This blog post is the first in a series covering basic multiprotocol concepts in OneFS. The goal is to offer a simple and clear explanation of how OneFS handles multiprotocol data access. The first blog posts in this series will cover high-level concepts. Subsequent blog posts will dive a little deeper and provide examples.


If you find multiprotocol data access in the Isilon OneFS operating system confusing, you’re not alone. Every network-attached storage (NAS) platform approaches multiprotocol data access differently, and there is no formal industry standard for how to implement multiprotocol access in the file systems. How a vendor handles the integration of permission and security models to enable access to the same file through different protocols varies among the vendors themselves.


So what does multiprotocol mean in OneFS? Essentially, it means ensuring the consistency of secured data access, regardless of protocol. Different users, operating systems, and implementations can write and read the same files on the cluster.


Setting the stage: single protocol vs. multiprotocol

To highlight the benefits of multiprotocol data access, let’s focus, first, on the differences between single protocol access and multiprotocol access.


Single data access protocols are self-contained. Windows users access Windows file servers through the Server Message Block (SMB) or Common Internet File System (CIFS) protocol. UNIX users access file servers through the Network File System (NFS) protocol. When a user connects to a cluster to read and write files, the protocol assesses the files’ security against a set of permissions to determine whether access will be allowed. Each protocol has its own type of file permissions to the user and to the file(s), which prevents a UNIX user from accessing Windows file servers, and vice versa. Each protocol is a closed system.


Multiprotocol access puts the NAS platform in the middle, creating a system where different users can connect to the same file server (or cluster) through different protocols. The multiprotocol NAS platform handles and stores the permissions for each protocol and user.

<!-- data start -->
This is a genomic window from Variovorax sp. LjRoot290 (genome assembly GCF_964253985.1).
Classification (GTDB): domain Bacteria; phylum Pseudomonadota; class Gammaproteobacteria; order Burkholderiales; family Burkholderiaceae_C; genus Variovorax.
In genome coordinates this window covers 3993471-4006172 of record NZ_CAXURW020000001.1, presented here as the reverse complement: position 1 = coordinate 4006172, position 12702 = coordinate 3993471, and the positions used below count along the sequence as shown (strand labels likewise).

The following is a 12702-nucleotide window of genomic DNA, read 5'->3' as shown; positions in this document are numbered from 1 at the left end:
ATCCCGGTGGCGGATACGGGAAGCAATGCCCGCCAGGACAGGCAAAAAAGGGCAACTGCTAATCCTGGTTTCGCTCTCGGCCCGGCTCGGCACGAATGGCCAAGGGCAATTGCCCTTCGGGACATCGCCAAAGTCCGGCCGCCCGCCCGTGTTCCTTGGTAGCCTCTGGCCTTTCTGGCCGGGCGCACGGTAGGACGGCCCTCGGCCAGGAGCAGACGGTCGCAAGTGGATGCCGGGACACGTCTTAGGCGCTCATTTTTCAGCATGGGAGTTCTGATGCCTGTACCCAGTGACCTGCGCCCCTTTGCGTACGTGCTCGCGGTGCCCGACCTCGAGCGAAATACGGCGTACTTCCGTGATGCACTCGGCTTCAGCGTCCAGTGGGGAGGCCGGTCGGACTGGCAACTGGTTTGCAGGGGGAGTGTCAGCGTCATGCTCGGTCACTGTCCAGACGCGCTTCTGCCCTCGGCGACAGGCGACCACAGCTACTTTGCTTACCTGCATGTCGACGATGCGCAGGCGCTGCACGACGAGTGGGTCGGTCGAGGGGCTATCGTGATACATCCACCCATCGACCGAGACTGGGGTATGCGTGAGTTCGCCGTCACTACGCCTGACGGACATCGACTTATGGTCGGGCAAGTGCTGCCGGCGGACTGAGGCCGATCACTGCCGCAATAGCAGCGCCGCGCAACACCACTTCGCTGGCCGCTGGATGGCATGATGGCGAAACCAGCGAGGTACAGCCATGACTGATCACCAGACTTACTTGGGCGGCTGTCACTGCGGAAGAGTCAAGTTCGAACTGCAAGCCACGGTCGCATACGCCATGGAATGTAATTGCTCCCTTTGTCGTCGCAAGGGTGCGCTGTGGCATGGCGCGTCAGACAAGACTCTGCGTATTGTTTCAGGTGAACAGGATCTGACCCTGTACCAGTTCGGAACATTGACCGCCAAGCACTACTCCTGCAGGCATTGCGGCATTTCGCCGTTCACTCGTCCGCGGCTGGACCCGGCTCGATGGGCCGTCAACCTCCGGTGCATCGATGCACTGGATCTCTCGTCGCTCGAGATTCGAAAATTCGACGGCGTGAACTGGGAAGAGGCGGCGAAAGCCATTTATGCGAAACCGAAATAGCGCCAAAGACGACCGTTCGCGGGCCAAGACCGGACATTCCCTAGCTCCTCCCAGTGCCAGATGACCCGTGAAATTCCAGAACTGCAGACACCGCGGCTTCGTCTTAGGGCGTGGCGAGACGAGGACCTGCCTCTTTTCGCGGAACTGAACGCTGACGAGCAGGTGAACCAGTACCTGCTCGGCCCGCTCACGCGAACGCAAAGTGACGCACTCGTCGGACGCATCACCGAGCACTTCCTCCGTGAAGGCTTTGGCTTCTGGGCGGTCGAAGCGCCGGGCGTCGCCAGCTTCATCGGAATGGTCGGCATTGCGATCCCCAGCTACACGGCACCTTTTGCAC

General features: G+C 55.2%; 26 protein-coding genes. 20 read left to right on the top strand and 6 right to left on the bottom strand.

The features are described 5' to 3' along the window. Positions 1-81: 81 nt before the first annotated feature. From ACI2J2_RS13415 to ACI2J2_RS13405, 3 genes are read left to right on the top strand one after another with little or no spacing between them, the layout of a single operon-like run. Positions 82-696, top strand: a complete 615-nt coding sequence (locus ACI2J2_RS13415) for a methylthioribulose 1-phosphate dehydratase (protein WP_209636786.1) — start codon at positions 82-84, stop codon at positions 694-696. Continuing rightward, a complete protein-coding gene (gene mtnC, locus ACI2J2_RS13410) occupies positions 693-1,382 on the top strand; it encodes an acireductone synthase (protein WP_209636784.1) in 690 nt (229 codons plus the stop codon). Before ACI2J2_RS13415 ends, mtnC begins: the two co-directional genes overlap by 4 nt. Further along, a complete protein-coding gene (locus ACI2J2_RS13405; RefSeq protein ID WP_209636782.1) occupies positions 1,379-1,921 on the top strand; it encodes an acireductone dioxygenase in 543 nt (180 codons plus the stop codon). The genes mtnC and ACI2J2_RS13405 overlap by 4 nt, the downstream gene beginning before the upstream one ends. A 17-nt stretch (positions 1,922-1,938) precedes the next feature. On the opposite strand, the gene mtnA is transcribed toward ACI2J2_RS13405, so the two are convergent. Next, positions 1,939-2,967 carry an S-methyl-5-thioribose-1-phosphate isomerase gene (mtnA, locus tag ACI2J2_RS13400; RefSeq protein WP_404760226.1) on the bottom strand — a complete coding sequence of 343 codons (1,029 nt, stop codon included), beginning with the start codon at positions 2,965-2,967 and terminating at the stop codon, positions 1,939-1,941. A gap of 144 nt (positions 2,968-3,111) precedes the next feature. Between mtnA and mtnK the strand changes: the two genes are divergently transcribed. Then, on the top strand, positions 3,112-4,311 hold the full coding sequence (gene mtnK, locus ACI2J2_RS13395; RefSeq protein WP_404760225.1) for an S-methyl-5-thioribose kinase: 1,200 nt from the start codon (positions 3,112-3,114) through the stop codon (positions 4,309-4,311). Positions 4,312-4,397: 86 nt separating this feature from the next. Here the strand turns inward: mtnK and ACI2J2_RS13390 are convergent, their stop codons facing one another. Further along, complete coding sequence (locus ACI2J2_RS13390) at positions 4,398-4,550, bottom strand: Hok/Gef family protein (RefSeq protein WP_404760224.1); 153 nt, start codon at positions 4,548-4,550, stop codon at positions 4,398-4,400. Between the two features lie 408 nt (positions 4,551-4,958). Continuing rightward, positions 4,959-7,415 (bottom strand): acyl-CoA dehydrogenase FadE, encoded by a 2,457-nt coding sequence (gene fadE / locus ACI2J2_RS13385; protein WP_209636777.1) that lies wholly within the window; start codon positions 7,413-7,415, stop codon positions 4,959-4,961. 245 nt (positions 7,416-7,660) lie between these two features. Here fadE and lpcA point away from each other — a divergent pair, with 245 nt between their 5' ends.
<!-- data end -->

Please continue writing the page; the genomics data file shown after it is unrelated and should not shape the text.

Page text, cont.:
multiprotocol overview_nas.jpg


In OneFS, multiprotocol means that users who connect through NFS, SMB, and other protocols can access the same file and directories. If necessary, you can create a file or a directory that can be accessed only by a Windows or UNIX client. But unlike other file systems or NAS systems—which might maintain protocol permissions separately or rely on user mapping—Isilon OneFS uses a single unified permission model. This is the key to understanding multiprotocol access in OneFS.

multiprotocol overview.jpg


The unified permission model is implemented by creating a common access token. The access token is generated when a user connects to the cluster. In OneFS, your identity (or multiple identities from different directory services) is encapsulated into a single token that represents you to OneFS. The access token contains your user identifier (UID), user security identifier (SID), Windows group memberships (SID’s), group identification number (GID’s) from LDAP group memberships, and more. All those identities are rolled into one, contained in the token. This token is then presented directly against the file permissions stored on the OneFS file system.


Here are some highlights:

  • Every NAS platform implements multiprotocol differently. No industry standard exists.
  • Multiprotocol in OneFS refers to consistent file access regardless of protocol.
  • The key to how multiprotocol works in OneFS is the unified permission model.
  • An access token in OneFS contains all identities associated with a single user.
  • The access token is presented against file permissions stored in OneFS to define file access.

Coming soon

The next blog post in this series will expand on the multiprotocol concepts covered here and will address common questions about generating access tokens, on-disk identities, user mapping, and directory services. Additional posts will address how OneFS stores file and share permissions, POSIX permissions, access control list (ACL) policies, and how to check permissions. The following common multiprotocol commands will also be covered in more detail:

  • -ls –le/ls -led
  • -ls –len/ls -lend
  • -chmod/chown
  • isi auth mapping token


Tell us what you think of this article. Was this level of information useful? Do you have questions that you would like us to cover in future blog posts? Let us know by leaving a comment.